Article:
How to Write a Book Review Outline
Writing a book review requires more than simply telling readers whether or not you enjoyed a story and giving it a rating. A useful book review will give readers essential information about the story and characters without giving away elements of surprise or the ending. Book reviews are meant to alert readers to a book's value and help them decide whether or not the book is worth reading. Writing an outline before you construct your review can help ensure your book review fulfills its purpose.
Read the book with a notebook beside you. Make notes regarding the pacing of the story, especially regarding how quickly the inciting incident takes place. Make notes regarding main characters, secondary characters and how these characters interact with one another and the story's plot. Note themes and metaphors the author uses. Summarize your take on the story as you go, in concise sentences you can use when you write your review.
Summarize the story and the plot. There's a difference between the two. A story is "about" and the plot is "how." Write a brief one or one or two paragraphs detailing what the story is about first, then jot down specifics regarding plot points--how the author tells the story. The plot points should be places in the story where the author twists the story or adds an element of surprise, a new direction, or when characters reach or overcome a roadblock.
Write notes on main characters and secondary characters as they appear in the story. Give a summary of the characters, their goals within the context of the story, and how each of these characters relate to one another. Write a brief character description of important characters and some of your thoughts about character believability, the integrity of the characters, and whether or not the characters are well developed.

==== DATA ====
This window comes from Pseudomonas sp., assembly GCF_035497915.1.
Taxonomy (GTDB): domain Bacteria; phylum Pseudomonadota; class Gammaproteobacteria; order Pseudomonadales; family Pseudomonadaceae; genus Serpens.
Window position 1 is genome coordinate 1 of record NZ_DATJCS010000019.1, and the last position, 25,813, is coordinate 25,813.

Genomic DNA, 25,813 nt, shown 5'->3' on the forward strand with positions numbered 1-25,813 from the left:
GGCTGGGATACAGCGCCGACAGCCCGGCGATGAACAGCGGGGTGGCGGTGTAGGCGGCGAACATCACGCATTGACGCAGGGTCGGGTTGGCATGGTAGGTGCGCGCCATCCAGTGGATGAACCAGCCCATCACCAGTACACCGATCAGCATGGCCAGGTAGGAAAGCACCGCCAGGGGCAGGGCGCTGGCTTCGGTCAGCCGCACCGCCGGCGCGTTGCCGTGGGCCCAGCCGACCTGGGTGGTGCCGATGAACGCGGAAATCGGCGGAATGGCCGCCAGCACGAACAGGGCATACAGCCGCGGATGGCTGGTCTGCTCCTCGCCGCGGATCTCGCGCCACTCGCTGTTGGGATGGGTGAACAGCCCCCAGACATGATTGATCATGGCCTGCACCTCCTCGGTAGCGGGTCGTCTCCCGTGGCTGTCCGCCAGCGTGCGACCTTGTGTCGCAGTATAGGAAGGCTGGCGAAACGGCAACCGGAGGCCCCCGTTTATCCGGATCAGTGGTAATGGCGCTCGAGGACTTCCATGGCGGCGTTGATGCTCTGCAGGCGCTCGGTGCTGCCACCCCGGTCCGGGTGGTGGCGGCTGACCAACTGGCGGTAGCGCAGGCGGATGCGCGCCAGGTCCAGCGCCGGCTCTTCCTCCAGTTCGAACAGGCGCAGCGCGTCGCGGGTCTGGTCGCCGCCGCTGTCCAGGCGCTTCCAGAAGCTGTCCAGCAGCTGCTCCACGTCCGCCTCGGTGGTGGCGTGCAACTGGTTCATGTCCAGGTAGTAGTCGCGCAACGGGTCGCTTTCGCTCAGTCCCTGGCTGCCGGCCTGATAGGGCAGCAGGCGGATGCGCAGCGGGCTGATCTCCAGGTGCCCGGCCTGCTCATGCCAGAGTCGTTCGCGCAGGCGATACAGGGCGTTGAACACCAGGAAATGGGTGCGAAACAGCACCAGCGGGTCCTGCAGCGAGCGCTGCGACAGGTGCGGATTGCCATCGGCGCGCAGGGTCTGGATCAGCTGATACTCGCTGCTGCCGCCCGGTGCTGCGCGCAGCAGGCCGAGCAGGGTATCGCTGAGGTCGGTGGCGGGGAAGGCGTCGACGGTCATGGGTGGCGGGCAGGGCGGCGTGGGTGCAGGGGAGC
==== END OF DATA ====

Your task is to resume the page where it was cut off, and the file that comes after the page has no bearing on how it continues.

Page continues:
Make notes on the overall telling of the story. Questions you will want to address in your review should be written in your outline. Some of the questions you should consider are: does the inciting incident come quickly? Is the book a slow-paced or fast-paced read? Does the plot provide a sense of thrill or mystery? Make notes about the complexity of the plot and any secondary story lines. Answering questions for readers is the purpose of a book review.
Make a note of the book's main theme and whether it is evident or implied. Make a list of the metaphors you find in the book you will want to write about in your review.
Summarize in two or three paragraphs your impression of the book. Personal opinion separates a book review from a book report. Write down your overall impression of the book's entertainment value, the skill level of the author, and how you will recommend the book in your review.
Things You'll Need
Carl Hose is the author of the anthology "Dead Horizon" and the the zombie novella "Dead Rising." His work has appeared in "Cold Storage," "Butcher Knives and Body Counts," "Writer's Journal," and "Lighthouse Digest.". He is editor of the "Dark Light" anthology to benefit Ronald McDonald House Charities.